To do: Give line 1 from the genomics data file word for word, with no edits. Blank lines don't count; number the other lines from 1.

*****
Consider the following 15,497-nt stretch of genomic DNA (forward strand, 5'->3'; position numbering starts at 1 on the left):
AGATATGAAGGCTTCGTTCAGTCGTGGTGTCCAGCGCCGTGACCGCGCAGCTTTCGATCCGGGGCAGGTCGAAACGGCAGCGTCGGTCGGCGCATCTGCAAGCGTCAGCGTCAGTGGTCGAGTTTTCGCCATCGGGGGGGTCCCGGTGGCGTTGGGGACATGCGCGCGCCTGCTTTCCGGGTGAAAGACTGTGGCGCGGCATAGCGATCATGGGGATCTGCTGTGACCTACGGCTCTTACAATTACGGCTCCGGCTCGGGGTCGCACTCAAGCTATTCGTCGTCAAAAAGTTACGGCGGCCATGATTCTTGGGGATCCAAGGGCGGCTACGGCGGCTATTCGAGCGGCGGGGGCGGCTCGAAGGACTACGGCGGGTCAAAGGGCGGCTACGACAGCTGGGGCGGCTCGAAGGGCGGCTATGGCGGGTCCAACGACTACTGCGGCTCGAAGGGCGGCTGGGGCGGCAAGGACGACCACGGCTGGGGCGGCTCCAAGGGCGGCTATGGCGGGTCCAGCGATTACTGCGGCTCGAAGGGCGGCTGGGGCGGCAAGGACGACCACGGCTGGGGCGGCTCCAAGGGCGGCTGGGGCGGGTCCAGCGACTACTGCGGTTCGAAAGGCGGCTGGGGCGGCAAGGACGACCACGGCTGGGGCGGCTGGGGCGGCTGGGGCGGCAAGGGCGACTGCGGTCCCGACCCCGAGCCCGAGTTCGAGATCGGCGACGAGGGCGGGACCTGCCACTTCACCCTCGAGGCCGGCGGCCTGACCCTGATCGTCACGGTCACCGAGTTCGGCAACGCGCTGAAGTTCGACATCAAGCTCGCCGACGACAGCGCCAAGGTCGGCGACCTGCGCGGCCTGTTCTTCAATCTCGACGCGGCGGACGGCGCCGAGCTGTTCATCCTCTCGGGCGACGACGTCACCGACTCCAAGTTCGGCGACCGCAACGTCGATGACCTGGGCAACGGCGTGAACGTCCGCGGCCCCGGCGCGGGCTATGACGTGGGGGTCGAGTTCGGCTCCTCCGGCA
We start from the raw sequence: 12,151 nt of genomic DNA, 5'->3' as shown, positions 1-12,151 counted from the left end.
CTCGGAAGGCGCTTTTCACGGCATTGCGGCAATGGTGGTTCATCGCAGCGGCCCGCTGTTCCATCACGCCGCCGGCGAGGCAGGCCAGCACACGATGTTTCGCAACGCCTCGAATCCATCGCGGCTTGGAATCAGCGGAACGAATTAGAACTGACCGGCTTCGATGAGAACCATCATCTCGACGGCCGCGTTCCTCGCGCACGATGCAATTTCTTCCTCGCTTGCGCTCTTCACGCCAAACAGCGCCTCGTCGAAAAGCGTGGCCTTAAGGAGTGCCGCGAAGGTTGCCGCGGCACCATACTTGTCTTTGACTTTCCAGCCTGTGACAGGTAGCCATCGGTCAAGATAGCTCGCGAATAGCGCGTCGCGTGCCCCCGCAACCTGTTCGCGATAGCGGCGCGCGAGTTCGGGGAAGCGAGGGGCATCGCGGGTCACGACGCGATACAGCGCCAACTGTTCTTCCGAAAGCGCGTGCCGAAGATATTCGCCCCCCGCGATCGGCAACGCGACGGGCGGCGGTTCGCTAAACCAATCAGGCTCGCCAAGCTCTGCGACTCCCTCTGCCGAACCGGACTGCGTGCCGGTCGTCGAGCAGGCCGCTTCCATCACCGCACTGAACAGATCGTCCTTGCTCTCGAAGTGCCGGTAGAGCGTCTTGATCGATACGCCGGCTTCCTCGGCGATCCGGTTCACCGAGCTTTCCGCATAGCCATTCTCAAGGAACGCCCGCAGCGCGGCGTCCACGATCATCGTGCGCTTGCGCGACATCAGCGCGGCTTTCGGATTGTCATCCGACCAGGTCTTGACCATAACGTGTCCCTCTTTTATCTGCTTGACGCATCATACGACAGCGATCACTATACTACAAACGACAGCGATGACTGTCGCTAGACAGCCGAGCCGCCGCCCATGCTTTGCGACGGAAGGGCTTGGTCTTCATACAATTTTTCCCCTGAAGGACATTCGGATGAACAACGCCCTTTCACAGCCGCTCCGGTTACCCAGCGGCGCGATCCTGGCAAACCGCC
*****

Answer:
Consider the following 15,497-nt stretch of genomic DNA (forward strand, 5'->3'; position numbering starts at 1 on the left):